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Canada's Rain Forest Wolves a Link to Past

Stefan Lovgren
for National Geographic News
October 1, 2004
 
From the inland fjords to the windswept outer islands, the north and
central archipelago of British Columbia in Canada has been largely
untouched by time. In the thick temperate rain forest, wolves reign
supreme, just like they have for millennia.

To Chris Darimont, a University of Victoria Ph.D. student, the rugged and remote islands are "the home of the truly wild." Since 2000 he has been studying, among other things, the foraging behavior of wolves in the Great Bear Rainforest to learn more about the little-known ecology of the islands.

The wolves play an integral part in the ecosystem in the archipelago, and their diet can offer scientists important clues about the dynamics between predator and prey.


Investigating the feces of the elusive wolves, Darimont found that their diets consist to a large extent of black-tailed deer. But he also found that their diets vary greatly depending on location. On the outer islands, for example, wolves are far less likely to have a deer for lunch than on the inner islands.

These findings suggest that wolves can deplete resources in isolated areas, making the link between the predators and their prey more delicate there.

The information is important for understanding not only island ecosystems, but also for conservation efforts. If scientists can understand how species behave on isolated islands, they may be able to figure out how the species will behave in other places that are becoming more fragmented.

"Our planet is turning out to be a series of islands for wildlife and nature," said Darimont, who is halfway through his Ph.D. in conservation biology. "Instead of oceans and waterways separating habitable landmasses, we have highways, farms, and cities. The more we learn about island ecology, the more we can apply this information to the rest of the world."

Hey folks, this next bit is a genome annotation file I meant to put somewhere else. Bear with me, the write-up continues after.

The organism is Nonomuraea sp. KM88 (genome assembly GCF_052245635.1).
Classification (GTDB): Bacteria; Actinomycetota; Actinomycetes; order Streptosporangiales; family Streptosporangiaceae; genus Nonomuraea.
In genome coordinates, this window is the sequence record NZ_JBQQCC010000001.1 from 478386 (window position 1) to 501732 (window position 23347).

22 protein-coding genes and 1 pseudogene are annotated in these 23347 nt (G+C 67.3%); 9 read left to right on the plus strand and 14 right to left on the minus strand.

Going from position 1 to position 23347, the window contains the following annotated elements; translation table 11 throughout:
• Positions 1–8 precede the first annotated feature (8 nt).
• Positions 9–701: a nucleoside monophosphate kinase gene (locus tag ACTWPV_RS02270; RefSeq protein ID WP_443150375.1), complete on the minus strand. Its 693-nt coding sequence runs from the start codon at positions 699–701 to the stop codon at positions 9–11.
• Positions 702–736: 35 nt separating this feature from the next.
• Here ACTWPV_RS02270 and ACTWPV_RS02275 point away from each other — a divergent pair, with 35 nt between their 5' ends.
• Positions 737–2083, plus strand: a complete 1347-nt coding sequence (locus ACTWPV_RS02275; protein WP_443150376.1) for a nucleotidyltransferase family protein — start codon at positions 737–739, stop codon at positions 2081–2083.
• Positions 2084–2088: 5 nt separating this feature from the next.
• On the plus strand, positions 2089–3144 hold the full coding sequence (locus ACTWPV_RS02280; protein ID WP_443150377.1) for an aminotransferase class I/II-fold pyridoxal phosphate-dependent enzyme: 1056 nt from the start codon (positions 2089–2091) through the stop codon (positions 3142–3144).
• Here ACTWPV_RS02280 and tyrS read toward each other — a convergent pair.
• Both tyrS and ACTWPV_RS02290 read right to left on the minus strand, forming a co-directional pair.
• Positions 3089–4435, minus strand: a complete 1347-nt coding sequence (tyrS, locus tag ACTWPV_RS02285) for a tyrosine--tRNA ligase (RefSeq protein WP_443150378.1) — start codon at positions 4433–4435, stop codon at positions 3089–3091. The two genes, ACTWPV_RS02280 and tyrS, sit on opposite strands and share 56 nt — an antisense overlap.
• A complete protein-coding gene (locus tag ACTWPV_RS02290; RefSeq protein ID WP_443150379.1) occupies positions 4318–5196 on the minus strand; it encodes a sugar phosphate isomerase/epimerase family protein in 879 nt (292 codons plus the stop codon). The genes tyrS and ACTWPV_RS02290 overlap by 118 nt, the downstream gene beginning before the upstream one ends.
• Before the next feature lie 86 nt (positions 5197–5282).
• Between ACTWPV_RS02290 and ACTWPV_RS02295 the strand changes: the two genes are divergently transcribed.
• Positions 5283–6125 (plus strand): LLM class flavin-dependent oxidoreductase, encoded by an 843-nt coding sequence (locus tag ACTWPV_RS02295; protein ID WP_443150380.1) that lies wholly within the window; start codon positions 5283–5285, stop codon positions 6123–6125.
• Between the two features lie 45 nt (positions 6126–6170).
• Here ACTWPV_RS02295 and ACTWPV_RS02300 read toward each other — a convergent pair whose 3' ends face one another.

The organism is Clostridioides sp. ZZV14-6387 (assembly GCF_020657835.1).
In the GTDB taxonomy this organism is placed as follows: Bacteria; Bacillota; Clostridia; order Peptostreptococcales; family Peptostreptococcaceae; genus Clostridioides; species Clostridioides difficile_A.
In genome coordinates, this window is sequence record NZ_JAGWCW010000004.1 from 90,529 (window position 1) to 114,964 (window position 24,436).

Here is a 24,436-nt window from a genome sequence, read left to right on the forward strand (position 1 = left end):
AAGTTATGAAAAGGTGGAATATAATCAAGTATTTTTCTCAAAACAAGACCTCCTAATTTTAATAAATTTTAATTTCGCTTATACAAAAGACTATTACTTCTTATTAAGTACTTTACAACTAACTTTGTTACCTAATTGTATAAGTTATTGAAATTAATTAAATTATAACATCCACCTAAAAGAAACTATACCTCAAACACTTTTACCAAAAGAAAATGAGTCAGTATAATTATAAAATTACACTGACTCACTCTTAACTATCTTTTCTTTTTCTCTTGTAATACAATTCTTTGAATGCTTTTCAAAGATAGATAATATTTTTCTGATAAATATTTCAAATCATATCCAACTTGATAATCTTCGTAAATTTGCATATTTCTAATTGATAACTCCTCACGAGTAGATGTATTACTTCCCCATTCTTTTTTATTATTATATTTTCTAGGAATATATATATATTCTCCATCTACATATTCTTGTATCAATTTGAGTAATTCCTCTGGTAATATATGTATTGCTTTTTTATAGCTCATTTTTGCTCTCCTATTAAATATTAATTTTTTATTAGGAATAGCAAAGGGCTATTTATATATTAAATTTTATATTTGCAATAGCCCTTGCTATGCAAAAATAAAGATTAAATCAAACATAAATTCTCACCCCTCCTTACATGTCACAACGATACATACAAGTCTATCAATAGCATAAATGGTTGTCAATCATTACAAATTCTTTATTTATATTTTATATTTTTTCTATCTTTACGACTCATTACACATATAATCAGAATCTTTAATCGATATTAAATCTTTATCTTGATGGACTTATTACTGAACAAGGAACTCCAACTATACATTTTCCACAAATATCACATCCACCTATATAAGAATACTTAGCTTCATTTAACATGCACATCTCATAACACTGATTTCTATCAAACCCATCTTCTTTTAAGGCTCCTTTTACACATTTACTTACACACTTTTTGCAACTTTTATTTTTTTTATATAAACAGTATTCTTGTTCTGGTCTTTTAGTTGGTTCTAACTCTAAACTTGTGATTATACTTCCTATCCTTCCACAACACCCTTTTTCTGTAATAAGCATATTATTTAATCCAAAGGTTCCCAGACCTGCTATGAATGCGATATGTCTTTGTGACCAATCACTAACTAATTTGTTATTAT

Darimont's research is described in an upcoming article in the Journal of Biogeography. His project is also featured in a forthcoming National Geographic film called The Last Stand of the Great Bear, which will air on PBS on November 3 in the U.S.

Elusive Hunters

Much of the British Columbia archipelago is uncharted territory, because the islands are so inaccessible. Visitors must either fly or boat in. The weather is often unpredictable, and waters can turn very rough in the winter.

"It approximates what the coast used to look like, from southeast Alaska to northern California," Darimont said. "We can observe ecological and evolutionary processes here that are largely unaffected by humanity. It's a good opportunity to learn about how ecosystems used to work."

Scientists had virtually no baseline information on the wildlife in the area. With the logging industry threatening to move north into the pristine rain forest, Darimont says the urgent need was to "go out there and see what we have."

Wolves made an ideal entry point for the study. "They are flagship animals," he said. "They can answer important questions about island ecology, inspire debate, and also help us advocate for the preservation of these forests."

But the foraging behavior of wolves is difficult to study because they are so elusive. Their hunting techniques are a mystery. Some research suggests that wolves kill by ambush.